Anyway the owners of the hostel are extremely friendly and helpful. The next morning they helped us rent a scooter and suggested places to explore around the island. By the time all the arrangements were made we didn’t leave the hostel until about noon. We hopped on the scooter and went to Nas. In Nas there is a river that runs into the ocean. Where the two meet is a beautiful beach with large crashing waves. We hung out on the beach for a bit and then hiked up the river/gorge. It is quiet, beautiful, and we saw only a few other people. We learned that we were there after the main season and could see the remains of all the people that had been living there for the summer. On the beach and along the river there discarded tents, sleeping bags, and lots of trash. I’m glad it was much calmer when we were there. So we hiked up the gorge and hung out along the river and took advantage of some swimming pools. Oh yeah, Nas is a nudist beach so we saw a few bare bottoms, among other things.
After hiking up the gorge for a bit we came to a dirt road and walked along it back to our scooter. We decided to explore some of the mountainous areas on our way back to the hostel. Surprisingly it was quite chilly, which wasn’t that fun when we got lost on very bumpy dirt roads and almost ran out of gas. Then we decided to walk the scooter down a path to a main road, which didn’t work out so then we had to push the scooter back up the path to a dirt road. Eventually we found a bakery for some cookies, a gas station, and the road back to Kampo. It was an adventure, but we got to see more of the picturesque, peaceful island and we had some nice wine to come back to (really we’re not alcoholics).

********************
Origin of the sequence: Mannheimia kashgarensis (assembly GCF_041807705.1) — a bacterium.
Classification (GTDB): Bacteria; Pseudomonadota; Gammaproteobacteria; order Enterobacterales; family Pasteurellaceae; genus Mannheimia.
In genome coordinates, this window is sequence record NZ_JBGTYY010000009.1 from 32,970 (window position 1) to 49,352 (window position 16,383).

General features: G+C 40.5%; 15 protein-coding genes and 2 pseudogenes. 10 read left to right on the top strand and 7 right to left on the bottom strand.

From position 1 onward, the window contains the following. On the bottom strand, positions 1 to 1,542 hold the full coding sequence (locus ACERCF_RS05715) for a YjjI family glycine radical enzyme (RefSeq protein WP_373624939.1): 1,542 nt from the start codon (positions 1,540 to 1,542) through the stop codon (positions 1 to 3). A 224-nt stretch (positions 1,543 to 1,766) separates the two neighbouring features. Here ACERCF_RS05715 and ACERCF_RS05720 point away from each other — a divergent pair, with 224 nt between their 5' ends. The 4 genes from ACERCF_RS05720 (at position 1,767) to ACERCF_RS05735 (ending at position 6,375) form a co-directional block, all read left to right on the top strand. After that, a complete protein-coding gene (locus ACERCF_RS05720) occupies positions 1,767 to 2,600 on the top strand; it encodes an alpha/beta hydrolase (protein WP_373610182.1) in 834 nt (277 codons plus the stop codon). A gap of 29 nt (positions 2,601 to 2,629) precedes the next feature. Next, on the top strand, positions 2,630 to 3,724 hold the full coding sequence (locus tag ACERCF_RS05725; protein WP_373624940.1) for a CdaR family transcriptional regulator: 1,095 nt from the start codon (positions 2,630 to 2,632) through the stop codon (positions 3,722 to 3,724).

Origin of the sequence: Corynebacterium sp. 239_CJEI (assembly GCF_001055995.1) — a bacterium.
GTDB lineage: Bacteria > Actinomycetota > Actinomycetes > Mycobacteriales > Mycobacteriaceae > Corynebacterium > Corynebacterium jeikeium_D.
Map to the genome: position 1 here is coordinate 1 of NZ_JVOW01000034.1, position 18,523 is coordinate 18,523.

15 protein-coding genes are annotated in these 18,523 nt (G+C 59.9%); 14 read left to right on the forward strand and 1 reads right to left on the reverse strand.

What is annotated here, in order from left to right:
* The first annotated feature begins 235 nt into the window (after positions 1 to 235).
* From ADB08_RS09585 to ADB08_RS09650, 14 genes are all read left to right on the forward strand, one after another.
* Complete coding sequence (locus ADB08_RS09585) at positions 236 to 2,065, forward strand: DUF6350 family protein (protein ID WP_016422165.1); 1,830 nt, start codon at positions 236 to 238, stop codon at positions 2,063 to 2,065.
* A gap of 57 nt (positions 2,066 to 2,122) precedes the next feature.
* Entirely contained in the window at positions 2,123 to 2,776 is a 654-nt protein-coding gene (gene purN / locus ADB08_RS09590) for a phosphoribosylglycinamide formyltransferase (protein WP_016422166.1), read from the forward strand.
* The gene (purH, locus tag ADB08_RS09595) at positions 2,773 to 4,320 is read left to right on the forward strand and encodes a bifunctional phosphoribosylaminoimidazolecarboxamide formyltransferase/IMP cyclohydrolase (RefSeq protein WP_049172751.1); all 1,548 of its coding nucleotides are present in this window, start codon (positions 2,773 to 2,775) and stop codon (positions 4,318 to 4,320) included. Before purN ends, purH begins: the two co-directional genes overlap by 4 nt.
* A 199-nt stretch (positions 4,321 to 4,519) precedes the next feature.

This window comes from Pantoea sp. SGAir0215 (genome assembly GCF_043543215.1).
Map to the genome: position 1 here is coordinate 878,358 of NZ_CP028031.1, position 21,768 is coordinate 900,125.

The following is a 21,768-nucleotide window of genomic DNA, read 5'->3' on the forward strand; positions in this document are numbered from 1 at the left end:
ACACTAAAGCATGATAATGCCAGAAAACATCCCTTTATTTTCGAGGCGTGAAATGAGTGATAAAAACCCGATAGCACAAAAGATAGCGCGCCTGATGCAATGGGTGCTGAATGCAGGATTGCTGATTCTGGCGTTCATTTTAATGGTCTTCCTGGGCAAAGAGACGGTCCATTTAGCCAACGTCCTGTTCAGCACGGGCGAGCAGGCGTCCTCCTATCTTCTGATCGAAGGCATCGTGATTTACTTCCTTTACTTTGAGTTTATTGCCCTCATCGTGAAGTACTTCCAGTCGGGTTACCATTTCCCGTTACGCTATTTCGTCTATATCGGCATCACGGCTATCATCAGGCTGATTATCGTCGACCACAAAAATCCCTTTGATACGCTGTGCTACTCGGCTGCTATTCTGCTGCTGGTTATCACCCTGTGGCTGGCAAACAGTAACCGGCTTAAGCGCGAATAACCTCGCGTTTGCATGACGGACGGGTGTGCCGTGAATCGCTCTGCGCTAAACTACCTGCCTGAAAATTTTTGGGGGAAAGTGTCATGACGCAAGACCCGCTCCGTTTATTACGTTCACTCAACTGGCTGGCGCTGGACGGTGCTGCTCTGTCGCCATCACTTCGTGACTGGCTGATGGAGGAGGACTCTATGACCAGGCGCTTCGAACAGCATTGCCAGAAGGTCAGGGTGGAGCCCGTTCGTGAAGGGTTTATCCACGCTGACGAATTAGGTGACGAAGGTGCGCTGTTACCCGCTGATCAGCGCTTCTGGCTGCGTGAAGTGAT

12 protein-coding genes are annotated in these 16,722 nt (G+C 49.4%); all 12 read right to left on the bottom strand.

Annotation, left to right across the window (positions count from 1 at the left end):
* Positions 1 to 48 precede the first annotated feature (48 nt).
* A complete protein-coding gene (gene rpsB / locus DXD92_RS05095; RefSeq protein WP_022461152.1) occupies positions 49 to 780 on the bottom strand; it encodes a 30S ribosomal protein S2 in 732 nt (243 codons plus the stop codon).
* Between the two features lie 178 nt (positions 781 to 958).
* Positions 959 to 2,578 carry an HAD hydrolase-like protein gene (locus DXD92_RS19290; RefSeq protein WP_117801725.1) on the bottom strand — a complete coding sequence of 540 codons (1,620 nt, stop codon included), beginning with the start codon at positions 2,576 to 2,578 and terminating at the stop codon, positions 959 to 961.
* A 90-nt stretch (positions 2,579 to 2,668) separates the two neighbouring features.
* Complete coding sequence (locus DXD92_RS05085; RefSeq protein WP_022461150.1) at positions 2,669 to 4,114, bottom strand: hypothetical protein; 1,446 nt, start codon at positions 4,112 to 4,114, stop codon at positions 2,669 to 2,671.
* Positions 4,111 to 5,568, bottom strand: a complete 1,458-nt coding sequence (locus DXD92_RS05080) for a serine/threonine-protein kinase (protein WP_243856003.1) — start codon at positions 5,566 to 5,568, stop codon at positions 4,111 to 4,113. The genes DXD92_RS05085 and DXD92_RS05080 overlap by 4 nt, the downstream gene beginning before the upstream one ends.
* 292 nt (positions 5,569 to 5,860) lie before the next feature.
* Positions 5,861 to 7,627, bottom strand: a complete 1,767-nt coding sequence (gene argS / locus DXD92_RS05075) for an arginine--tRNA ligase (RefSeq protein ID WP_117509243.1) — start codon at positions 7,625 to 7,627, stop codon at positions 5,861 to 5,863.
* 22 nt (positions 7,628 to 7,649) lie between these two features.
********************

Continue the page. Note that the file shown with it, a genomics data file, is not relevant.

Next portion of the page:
This was an island that we didn’t originally plan to go to, but the only way to get from Ikaria to Naxos was via Mykonos. We decided, since we needed to pass through we would spend a day to see what all the fuss is about. We took a night ferry from Ikaria to Mykonos and as everyone gets on they are scrambling to find a place to unroll their sleeping bags or spread out their blankets. There were sleeping bodies all over the floor.
Mykonos is known to be a party island that is expensive. We found a place with rather inexpensive camping, Paradise Beach Resort + Camping, but most of the reviews complained about it being loud and dirty. It was a bit loud, but not dirty, at least to our standards. We were there in the shoulder season so during the day when the cruise ships unload there are lots of people and at night it seems to quiet down a bit. Mykonos is a pretty island, but it is a bit expensive. The main town and beaches are very touristy, but it wasn't a bad stop.